- The cost of related items such as trash bags and cleaning supplies have increased.
- The District applied and was granted 4 new buses by the State. One will be paid with cash up front and the other three will be paid through a lease-purchase. The District is reimbursed the following year for the cost of the buses. There is a good chance that the bus replacement program will not be funded by the State much longer. If the District has buses that are in good shape, it can work on building up some vehicle replacement monies. Due to the bus accident, the District is getting a new bus to replace the one that was totaled.
- Staff Development – There are 50 people in the Transportation Department. Substitutes have to meet the same standards as regular bus drivers. The bulk of the funds is for Safety Care training which is training bus drivers on how to deal with students when they are out of control.
- Bus Drivers salaries – the biggest change is in Special Education busing. Contracted service money was included to share transporting students with other Districts. Due to changes in Individual Education Plans, this will not work next year and the District will have to do our own transporting of students.
- Bus mechanics are paid higher than bus drivers.
- The dispatcher is paid at a higher rate due to problem solving. The dispatcher also does bus runs if a substitute is needed.
- $229,000 had been included in the budget and was taken out for transporting Pre-K students. There was a loophole in the law and pre-k students can be counted as school-age students so they can ride on the regular bus runs.
- $25,000 is included in the budget for one extra bus to go to Sebago for the Pre-K program.
- $1,500 is budgeted to send half the staff to the Regional Conference. The other half will be sent next year. The Sugarloaf conference is not included in the budget.
- It is recommended that $40,000 be paid by the District for the food service program. This will allow the food service program to stay in the black. Due to requirements of the Federal government, participation numbers are down. Some labor was reduced at the schools.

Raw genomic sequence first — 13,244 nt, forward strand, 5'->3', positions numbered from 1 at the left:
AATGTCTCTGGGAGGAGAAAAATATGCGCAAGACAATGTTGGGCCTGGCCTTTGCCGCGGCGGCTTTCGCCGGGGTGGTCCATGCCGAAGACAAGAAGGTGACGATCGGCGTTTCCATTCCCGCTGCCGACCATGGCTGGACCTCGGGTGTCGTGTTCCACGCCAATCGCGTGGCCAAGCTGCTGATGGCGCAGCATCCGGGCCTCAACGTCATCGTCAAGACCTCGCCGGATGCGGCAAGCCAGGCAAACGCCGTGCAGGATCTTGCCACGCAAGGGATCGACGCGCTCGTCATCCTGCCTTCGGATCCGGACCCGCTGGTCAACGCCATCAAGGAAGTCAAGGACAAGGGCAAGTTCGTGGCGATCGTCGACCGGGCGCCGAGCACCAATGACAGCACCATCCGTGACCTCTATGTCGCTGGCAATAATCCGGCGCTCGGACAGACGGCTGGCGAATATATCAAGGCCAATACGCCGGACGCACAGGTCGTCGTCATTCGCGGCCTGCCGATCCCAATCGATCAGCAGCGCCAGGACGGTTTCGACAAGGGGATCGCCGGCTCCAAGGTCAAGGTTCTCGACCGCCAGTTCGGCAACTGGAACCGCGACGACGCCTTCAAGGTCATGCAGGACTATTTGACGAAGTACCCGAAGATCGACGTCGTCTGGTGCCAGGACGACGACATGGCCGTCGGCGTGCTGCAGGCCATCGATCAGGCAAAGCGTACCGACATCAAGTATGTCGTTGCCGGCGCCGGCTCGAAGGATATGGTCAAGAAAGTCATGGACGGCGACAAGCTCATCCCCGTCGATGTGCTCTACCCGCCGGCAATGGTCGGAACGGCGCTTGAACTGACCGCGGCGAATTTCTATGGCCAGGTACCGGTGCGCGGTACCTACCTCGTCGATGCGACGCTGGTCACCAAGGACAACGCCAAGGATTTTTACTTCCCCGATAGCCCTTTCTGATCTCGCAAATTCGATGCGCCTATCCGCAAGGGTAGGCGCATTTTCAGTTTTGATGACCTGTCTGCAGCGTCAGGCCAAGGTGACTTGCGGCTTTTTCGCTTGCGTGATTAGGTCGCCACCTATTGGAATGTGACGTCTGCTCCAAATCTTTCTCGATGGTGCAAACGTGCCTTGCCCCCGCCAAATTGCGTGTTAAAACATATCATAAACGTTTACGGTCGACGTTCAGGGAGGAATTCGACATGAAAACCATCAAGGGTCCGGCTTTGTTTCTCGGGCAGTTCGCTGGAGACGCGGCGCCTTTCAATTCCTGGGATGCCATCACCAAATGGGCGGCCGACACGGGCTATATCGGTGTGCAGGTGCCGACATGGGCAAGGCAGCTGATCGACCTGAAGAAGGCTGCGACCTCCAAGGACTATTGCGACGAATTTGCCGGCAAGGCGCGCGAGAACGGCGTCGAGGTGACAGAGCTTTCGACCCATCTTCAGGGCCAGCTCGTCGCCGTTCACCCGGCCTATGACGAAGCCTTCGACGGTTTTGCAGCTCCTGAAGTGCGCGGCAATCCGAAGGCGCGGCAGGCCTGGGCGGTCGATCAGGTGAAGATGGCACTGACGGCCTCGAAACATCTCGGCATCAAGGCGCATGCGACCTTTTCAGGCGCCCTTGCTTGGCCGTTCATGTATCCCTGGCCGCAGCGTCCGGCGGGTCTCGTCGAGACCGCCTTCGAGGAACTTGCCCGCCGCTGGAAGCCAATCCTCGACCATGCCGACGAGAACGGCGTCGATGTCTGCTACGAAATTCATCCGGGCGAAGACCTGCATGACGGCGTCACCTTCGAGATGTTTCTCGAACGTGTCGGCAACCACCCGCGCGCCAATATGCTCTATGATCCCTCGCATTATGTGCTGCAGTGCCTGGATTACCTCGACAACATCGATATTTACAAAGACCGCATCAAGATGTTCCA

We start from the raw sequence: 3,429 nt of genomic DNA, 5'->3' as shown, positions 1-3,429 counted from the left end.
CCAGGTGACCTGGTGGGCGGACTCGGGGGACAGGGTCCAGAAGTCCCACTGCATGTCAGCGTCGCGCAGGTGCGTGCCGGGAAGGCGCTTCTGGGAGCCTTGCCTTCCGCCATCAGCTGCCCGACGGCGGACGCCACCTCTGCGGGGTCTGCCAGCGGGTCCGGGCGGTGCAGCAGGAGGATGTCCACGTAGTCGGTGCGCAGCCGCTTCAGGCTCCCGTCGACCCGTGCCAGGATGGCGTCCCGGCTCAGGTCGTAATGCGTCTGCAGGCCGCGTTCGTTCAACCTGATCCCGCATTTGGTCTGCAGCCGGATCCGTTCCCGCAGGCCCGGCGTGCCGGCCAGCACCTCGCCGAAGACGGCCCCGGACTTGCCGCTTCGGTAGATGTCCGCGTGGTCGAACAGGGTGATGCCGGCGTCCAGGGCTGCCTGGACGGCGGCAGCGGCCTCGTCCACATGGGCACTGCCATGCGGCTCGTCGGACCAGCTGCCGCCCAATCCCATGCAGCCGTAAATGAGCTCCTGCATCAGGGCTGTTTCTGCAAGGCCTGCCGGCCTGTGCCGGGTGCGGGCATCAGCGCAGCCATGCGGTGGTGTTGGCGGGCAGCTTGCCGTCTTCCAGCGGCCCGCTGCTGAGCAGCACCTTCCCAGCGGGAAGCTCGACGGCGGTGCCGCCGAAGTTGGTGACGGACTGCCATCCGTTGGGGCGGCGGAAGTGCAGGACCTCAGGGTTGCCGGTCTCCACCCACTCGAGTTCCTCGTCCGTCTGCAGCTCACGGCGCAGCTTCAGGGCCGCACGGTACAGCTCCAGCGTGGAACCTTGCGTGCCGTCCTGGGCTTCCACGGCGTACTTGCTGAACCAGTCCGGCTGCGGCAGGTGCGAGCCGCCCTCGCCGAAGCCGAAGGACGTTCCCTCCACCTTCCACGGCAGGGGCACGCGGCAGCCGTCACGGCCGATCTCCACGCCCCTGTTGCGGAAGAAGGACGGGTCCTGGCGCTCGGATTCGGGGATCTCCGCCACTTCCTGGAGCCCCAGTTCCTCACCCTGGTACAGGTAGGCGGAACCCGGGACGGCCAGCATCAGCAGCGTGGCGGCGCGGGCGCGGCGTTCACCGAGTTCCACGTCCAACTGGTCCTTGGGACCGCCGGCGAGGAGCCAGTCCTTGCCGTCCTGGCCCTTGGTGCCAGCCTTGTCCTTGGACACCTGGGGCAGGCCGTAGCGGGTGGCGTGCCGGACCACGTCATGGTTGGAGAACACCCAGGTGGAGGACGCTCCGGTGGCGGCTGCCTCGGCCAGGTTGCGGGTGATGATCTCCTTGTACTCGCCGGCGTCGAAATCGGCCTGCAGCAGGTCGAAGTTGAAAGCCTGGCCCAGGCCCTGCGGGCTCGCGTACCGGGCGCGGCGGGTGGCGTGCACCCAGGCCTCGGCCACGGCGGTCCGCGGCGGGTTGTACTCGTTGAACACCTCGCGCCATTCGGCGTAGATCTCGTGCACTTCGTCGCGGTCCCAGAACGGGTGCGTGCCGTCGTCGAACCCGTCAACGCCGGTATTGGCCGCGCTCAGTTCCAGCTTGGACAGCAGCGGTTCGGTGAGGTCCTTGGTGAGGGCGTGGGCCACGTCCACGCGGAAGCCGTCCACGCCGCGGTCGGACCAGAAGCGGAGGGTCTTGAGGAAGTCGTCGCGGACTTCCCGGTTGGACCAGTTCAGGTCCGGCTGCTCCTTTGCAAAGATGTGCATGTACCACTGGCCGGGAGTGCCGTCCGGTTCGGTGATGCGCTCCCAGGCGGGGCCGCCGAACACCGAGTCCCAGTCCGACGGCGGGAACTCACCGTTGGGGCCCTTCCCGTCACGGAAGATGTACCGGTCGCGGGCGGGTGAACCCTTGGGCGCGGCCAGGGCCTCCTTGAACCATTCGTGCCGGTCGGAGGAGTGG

- $5,000 was put in an account for uncollectable debt.
- A report will be presented to the Facilities and Finance Committee to see how far the Department should go in collecting debts.
- K-8 students have to pay for the same meal.
- The high school can restrict students from buying ala carte meals if they do not have funds available. At the lower levels, you have to feed the child.
- On-line collections are going well.
- Free and reduced numbers are pretty high. Student’s eligibility from the previous year continues for the first 30 days. If people do not fill out a new application, the numbers do not count towards free and reduced lunch. The State uses October 31 numbers to determine the free and reduced lunch numbers.
- Mr. Madura was thanked for the information.
- The meeting was opened for Board discussion.
- The bottom line is currently 8.75% - The Pre-K transportation amount was taken out.
- The retirement amount of $357,550 the State may be transferring to the District (2.65%of Maine State Retirement wages) has been included in the budget. The State Legislature will vote on this in May.
- The QSCB bond was approved by the Federal government and was supposed to pay all of the interest. The District received information that it should budget $500,000 for interest and that it would received revenue of $450,000 to offset the amount, leaving a balance of $50,000 the District would have to pay.
- Songo Locks School’s debt has been paid off. That is a savings of $300,000 which was absorbed by including the retirement amount into the budget.
The Board had a discussion regarding the budget.
Superintendent Beecher reminded Board members of the Public Hearing on Monday, March 18 at 6:00 p.m. at Lake Region High School (later moved to Lake Region Vocational Center). The Board Workshop following the Public Hearing would be to discuss the budget.
The meeting adjourned at 8:10 p.m.